185. Telegram From the Department of State to the Embassy in Jordan1

190308. Eyes Only for Ambassador.

1. We have recently made a thorough review of the Palestinian question2 since the GOJ–fedayeen confrontation of some weeks ago. In recent weeks, you undoubtedly have noted that various U.S. spokesmen have made statements indicating our general sympathy for the Palestinians.3 It is our belief that it likely to be desirable that Palestinians at some appropriate stage become participants in the negotiating process as well as partners in any peace settlement if that peace settlement is to stick. We have noted also that many Palestinians have focused on some form of entity. Nevertheless, the present Palestinian leadership is fragmented and divided, the question of who speaks for the Palestinians is no clearer today than it has been in months past, and what the majority of the Palestinians would consider a satisfactory resolution of the problem is very unclear, to say the least. As a result of our review, we have decided that for at least the time being, we should continue to operate on the assumption that the Palestinian objective can best be met through negotiations by the principal parties concerned (UAR and Jordan) with Israel under the aegis of Ambassador Jarring4 in accordance with Security Council Resolution 242.

2. At the same time we believe that increasing attention to the Palestinian factor will be required since if we were to disregard it, this would tend to dash hopes of those whom we believe hold moderate views and could eventually be brought around to a policy of seeking a [Page 647] political solution based on coexistence with rather than destruction of the state of Israel.

3. There is an immediate operational question with which we must deal. Through other channels a representative of Fatah whom we consider to be bona fide, proposed recently on behalf of Arafat that a confidential meeting somewhere in Europe be held between senior Fatah officials and one or more senior U.S. Government officials. The Fatah official listed a number of items which the Fatah wished to discuss with us. [1½ lines not declassified] We made contact through other channels with this individual, keeping the channel open but indicating that practical factors prevented a speedy response to Fatah’s proposal to establish a dialogue, and no such meeting has taken place.5

4. We therefore request that you have a very confidential conversation with King Hussein, purpose being exchange assessments as to how he sees the Palestinian factor in the future, how he intends to deal with it, and whether there are ways in which we can be helpful. You should level with him and indicate that Arafat has sought a direct meeting for some of his colleagues with U.S. officials. You should indicate to Hussein that we, of course, have not agreed to any such meeting and that we would wish to receive his views as to how we could be helpful, if at all, at this juncture in dealing with the Palestinians. You should, of course, avoid giving any impression that this approach to him reflects any loss of confidence on our part in him or the leadership of his government.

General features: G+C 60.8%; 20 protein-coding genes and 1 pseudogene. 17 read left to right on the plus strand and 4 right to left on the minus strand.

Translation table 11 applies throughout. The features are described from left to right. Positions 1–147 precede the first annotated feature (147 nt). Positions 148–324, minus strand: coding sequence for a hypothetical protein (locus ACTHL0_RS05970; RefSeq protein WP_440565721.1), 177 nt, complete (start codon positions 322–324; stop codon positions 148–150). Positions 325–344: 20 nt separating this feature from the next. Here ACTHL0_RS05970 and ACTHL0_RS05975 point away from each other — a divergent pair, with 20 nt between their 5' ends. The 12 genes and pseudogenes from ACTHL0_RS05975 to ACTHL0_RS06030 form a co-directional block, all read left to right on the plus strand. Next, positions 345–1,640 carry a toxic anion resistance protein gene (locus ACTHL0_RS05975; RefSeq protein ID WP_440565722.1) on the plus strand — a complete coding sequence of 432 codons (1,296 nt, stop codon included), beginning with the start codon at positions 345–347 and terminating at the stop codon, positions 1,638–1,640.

5. We obviously do not want to do anything that would undermine King Hussein and until we know how Hussein plans to deal with the Palestinians we do not wish to press the question of separate U.S. contacts. If after hearing his reply, we decided contact would serve our interest, we would propose your sounding him out at next discussion of the subject. If he felt, for example, that contact at that juncture with Fatah (we would if we went ahead have in mind some individual who was not an official of the government in the first instance and who could be disavowed if necessary) would undermine him and be unhelpful we obviously would take this fully into account (without necessarily giving him a veto over such a decision).

6. In short, we are asking you to undertake for the first time a serious dialogue with King Hussein with respect to the Palestinian factor which we are convinced must be taken more fully into account in weeks and months ahead. Here are some things which we think you can raise:

A. Are there ways for King Hussein to make more explicit and to define in more detail for benefit of the Palestinians his ideas regarding [Page 648] the future political role of the Palestinians? What are his views in this regard?